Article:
Skip to Main Content
Have library access? Log in through your library
Migrations of Gesture

Migrations of Gesture

Carrie Noland
Sally Ann Ness
Copyright Date: 2008
Edition: NED - New edition
Pages: 320
  • Cite this Item
  • Book Info
    Migrations of Gesture
    Book Description:

    Derived from the Latin verb “gerere”—to carry, act, or do—“gesture” has accrued critical currency but has remained undertheorized. Migrations of Gesture addresses this absence and provides a complex theory on the value of gesture for understanding human sign production. _x000B_Contributors: Mark Franko, Ketu H. Katrak, Akira Mizuta Lippit, Susan A. Phillips, Deidre Sklar, Lesley Stern, Blake Stimson._x000B_

    eISBN: 978-0-8166-5651-6
    Subjects: Performing Arts

Table of Contents

Export Selected Citations Export to NoodleTools Export to RefWorks Export to EasyBib Export a RIS file (For EndNote, ProCite, Reference Manager, Zotero, Mendeley...) Export a Text file (For BibTex)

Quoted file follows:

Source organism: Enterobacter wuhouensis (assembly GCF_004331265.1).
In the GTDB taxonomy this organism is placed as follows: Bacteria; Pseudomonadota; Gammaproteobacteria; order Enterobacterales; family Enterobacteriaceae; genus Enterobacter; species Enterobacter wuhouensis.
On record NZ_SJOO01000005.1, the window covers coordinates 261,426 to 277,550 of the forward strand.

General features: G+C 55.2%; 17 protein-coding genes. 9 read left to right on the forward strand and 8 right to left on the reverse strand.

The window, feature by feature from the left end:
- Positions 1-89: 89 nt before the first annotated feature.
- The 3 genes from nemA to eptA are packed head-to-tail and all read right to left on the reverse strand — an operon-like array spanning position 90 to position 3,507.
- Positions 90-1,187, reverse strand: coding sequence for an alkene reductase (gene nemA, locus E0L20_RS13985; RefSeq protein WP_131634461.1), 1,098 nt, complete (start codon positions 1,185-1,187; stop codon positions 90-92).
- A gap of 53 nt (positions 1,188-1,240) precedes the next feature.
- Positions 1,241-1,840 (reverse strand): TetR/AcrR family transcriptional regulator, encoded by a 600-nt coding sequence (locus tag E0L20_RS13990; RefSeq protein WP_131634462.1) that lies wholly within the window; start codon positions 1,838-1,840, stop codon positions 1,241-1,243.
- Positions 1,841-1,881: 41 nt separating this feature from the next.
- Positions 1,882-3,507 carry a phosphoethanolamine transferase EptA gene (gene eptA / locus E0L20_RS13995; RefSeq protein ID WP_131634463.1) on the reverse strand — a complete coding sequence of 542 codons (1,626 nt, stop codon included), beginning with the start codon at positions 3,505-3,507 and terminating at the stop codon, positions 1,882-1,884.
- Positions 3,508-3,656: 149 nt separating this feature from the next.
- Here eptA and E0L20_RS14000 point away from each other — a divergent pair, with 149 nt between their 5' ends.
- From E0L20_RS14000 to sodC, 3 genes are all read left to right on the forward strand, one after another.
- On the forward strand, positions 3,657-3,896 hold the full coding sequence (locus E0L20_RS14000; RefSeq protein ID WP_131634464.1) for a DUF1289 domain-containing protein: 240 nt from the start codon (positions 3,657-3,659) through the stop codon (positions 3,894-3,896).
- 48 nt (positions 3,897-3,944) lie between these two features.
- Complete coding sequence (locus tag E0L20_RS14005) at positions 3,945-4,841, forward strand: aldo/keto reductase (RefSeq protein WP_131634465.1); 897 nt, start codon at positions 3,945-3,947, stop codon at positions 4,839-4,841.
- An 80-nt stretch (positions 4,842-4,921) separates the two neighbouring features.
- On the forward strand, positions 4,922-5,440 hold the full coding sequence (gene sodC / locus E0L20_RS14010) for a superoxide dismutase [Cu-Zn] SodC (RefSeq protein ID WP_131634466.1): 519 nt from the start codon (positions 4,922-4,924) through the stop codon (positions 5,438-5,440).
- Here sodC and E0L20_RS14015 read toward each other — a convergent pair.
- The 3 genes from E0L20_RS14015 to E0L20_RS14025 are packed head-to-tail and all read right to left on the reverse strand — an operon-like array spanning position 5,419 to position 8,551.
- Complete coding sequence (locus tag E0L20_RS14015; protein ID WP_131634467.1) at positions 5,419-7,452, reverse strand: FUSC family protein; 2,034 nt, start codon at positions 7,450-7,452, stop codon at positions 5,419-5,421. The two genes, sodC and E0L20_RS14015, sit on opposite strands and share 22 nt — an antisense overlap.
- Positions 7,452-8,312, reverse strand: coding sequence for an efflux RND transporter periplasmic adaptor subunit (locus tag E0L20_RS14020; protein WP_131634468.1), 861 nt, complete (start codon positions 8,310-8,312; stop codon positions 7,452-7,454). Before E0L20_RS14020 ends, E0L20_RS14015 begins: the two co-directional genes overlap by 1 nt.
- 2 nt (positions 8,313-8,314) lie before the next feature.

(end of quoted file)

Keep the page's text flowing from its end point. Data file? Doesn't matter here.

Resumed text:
1. Front Matter
    (pp. i-iv)
  2. Table of Contents
    (pp. v-vi)
  3. Acknowledgments
    (pp. vii-viii)
  4. Introduction
    (pp. ix-xxviii)
    Carrie Noland

    In one of those brief but intensely evocative fragments fromMinima Moralia,Theodor Adorno asks pointedly, “What does it mean for the subject that there are no more casement windows to open, but only sliding frames to shove,” no portals to close “discreetly,” but only doors to be “slammed”?¹ If modern subjects learn to slam and shove, rather than latch and release, how will their general experience of movement be transformed? “What does it mean for the subject” if, under the sway of advanced technology, only gestures “precise” and “brutal” may be executed within the modernist regime?